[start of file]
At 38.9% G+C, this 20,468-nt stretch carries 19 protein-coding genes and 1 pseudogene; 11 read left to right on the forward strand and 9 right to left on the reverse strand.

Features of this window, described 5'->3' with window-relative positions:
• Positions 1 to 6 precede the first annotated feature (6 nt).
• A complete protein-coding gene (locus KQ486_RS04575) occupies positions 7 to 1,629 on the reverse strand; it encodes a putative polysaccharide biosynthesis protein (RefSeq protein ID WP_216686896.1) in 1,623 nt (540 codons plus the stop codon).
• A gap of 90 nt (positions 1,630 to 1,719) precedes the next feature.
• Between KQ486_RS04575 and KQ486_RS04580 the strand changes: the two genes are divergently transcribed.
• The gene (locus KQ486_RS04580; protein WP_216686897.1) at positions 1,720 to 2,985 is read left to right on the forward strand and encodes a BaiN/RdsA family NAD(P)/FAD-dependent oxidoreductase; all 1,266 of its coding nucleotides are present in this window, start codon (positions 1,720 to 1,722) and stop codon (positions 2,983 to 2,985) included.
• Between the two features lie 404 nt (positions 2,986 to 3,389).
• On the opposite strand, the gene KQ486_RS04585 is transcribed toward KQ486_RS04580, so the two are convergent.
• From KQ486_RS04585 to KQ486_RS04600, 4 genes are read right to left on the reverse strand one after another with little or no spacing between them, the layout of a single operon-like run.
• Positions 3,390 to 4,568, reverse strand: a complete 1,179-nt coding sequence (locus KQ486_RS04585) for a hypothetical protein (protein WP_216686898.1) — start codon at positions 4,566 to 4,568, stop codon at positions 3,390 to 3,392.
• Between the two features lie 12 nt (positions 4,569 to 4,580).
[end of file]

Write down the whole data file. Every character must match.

At 38.9% G+C, this 20,468-nt stretch carries 19 protein-coding genes and 1 pseudogene; 11 read left to right on the forward strand and 9 right to left on the reverse strand.

Features of this window, described 5'->3' with window-relative positions:
• Positions 1 to 6 precede the first annotated feature (6 nt).
• A complete protein-coding gene (locus KQ486_RS04575) occupies positions 7 to 1,629 on the reverse strand; it encodes a putative polysaccharide biosynthesis protein (RefSeq protein ID WP_216686896.1) in 1,623 nt (540 codons plus the stop codon).
• A gap of 90 nt (positions 1,630 to 1,719) precedes the next feature.
• Between KQ486_RS04575 and KQ486_RS04580 the strand changes: the two genes are divergently transcribed.
• The gene (locus KQ486_RS04580; protein WP_216686897.1) at positions 1,720 to 2,985 is read left to right on the forward strand and encodes a BaiN/RdsA family NAD(P)/FAD-dependent oxidoreductase; all 1,266 of its coding nucleotides are present in this window, start codon (positions 1,720 to 1,722) and stop codon (positions 2,983 to 2,985) included.
• Between the two features lie 404 nt (positions 2,986 to 3,389).
• On the opposite strand, the gene KQ486_RS04585 is transcribed toward KQ486_RS04580, so the two are convergent.
• From KQ486_RS04585 to KQ486_RS04600, 4 genes are read right to left on the reverse strand one after another with little or no spacing between them, the layout of a single operon-like run.
• Positions 3,390 to 4,568, reverse strand: a complete 1,179-nt coding sequence (locus KQ486_RS04585) for a hypothetical protein (protein WP_216686898.1) — start codon at positions 4,566 to 4,568, stop codon at positions 3,390 to 3,392.
• Between the two features lie 12 nt (positions 4,569 to 4,580).